The key fit in the key hole. (pt. tense)
The key fitted in the key hole. (pt. tense)
Wow! I had to go to the dictionary to make sure the otherwise impeccable Bhai had not lost his mind.
In the US, I have never heard "fitted" for simple past. I was about to reply that as an irregular verb, "fit" took "fit" as the simple past and "fitted" only as the participle.
Live and learn!
I'm not a teacher, but I write for a living. Please don't ask me about 2nd conditionals, but I'm a safe bet for what reads well in (American) English.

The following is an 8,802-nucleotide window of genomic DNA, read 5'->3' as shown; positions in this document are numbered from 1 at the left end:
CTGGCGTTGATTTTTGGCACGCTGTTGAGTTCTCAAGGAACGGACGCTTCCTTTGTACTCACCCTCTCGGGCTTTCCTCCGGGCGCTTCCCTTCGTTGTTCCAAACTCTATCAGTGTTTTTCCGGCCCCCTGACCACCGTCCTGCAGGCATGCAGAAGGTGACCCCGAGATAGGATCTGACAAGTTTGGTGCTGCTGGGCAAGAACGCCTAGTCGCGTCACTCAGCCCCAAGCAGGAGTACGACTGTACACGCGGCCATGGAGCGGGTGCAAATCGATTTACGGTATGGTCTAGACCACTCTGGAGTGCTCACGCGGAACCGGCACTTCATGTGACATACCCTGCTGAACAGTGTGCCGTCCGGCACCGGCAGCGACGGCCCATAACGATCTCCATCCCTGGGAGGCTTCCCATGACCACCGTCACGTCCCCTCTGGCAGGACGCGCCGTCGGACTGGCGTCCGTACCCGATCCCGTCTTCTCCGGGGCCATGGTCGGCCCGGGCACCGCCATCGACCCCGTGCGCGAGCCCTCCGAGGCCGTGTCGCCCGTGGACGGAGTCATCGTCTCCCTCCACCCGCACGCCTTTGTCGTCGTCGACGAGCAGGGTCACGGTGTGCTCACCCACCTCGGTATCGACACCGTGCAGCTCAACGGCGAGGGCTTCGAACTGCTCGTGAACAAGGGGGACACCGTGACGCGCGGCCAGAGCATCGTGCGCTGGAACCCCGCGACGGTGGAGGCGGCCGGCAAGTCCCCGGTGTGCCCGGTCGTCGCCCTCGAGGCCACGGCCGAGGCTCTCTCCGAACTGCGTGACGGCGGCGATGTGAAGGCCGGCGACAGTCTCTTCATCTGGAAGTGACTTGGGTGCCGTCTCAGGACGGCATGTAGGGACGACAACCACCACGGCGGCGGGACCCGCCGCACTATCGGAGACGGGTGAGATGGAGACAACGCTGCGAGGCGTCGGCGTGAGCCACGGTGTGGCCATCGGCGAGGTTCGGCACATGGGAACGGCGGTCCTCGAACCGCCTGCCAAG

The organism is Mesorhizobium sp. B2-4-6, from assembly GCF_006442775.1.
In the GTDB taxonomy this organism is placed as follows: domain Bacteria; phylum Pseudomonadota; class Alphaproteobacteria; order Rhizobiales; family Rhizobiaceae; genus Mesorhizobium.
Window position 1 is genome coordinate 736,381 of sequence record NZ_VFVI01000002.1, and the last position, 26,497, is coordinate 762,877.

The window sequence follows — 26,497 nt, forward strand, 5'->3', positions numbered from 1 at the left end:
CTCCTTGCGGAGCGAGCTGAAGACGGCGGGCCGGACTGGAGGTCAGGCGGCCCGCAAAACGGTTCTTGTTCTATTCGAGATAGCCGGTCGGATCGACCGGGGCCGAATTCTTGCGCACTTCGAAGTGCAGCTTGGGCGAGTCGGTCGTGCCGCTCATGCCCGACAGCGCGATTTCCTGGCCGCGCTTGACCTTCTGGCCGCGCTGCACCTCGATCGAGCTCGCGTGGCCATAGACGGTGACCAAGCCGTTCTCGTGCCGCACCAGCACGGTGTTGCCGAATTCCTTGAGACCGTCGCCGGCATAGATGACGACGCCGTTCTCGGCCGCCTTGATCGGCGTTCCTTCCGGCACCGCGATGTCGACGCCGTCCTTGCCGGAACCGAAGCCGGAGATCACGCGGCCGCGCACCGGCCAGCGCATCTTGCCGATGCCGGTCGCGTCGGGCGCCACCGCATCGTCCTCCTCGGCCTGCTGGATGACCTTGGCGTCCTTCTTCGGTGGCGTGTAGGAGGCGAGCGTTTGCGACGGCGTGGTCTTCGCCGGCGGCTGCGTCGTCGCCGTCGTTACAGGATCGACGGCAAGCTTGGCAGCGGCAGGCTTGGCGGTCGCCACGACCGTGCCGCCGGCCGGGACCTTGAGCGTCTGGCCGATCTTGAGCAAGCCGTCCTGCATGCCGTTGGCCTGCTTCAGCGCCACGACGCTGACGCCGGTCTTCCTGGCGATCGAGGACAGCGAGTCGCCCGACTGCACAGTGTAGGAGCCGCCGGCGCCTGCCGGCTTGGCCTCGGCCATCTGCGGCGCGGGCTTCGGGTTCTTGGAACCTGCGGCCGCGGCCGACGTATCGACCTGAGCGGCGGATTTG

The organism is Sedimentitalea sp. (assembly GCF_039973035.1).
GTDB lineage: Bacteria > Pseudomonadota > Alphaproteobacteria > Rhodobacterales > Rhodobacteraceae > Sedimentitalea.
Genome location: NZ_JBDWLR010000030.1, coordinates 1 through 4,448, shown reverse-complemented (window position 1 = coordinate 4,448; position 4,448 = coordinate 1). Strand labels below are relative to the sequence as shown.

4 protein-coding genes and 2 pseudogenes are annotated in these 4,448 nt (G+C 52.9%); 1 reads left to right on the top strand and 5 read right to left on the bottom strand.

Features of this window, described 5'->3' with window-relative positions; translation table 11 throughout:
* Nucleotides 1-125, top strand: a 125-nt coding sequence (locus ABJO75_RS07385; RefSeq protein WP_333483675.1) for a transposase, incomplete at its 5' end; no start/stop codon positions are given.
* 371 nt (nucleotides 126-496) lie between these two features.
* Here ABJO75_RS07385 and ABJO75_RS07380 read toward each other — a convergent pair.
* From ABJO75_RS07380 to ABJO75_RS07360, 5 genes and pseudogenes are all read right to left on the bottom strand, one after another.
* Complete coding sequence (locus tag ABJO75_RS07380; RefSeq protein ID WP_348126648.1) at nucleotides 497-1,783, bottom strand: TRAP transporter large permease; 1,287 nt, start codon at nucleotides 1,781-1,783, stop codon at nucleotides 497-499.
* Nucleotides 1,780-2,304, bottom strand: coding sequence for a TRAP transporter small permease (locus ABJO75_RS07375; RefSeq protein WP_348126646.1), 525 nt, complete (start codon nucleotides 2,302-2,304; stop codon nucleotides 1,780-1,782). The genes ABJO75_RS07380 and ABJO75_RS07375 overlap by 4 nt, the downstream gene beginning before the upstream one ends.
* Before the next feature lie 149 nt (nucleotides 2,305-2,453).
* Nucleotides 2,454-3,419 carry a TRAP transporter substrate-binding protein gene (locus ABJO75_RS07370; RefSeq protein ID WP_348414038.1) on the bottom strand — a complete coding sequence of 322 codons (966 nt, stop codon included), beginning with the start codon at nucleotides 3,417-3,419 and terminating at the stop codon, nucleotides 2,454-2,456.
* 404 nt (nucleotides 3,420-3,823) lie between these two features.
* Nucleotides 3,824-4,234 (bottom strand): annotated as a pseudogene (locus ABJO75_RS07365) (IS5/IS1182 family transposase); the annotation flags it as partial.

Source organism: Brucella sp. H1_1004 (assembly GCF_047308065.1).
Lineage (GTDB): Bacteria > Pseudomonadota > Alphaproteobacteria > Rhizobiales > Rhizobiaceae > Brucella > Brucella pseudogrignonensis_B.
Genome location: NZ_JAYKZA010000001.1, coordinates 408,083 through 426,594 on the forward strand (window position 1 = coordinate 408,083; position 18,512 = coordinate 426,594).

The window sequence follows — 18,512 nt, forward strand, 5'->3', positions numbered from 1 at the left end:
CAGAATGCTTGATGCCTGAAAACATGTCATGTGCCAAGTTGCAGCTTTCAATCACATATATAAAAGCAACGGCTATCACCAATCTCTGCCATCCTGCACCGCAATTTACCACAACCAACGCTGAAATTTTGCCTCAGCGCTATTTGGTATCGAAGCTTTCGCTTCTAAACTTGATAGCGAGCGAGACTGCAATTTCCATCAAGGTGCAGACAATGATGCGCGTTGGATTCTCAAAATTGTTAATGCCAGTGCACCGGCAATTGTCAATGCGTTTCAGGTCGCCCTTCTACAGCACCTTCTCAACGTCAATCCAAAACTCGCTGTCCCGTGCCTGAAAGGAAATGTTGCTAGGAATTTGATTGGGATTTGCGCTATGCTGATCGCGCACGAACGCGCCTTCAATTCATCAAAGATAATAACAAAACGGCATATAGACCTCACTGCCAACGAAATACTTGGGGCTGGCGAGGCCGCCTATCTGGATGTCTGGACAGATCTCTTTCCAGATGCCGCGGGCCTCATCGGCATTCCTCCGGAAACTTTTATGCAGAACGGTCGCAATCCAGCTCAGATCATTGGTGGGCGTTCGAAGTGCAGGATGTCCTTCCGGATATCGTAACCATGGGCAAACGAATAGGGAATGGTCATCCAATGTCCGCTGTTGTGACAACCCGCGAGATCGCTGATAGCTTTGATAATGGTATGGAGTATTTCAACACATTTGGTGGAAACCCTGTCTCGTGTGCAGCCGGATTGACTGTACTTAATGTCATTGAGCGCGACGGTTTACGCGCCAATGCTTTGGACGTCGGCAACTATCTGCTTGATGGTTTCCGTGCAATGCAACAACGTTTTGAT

I spent years teaching irregular verbs to French teenagers, the school course books give lists of verbs to be learnt/learned by rote (horrible system). In the irregular verb lists they sometimes (not always) give the AmE version for information, while stressing that the BrE versions are to be used in all school work. So, the verb "to fit" is shown as regular in BrE and irregular in AmE. There are of course more verbs that are irregular in BrE and regular in AmE.
In the US the usual past tense is 'fit', whereas in British English it is regular.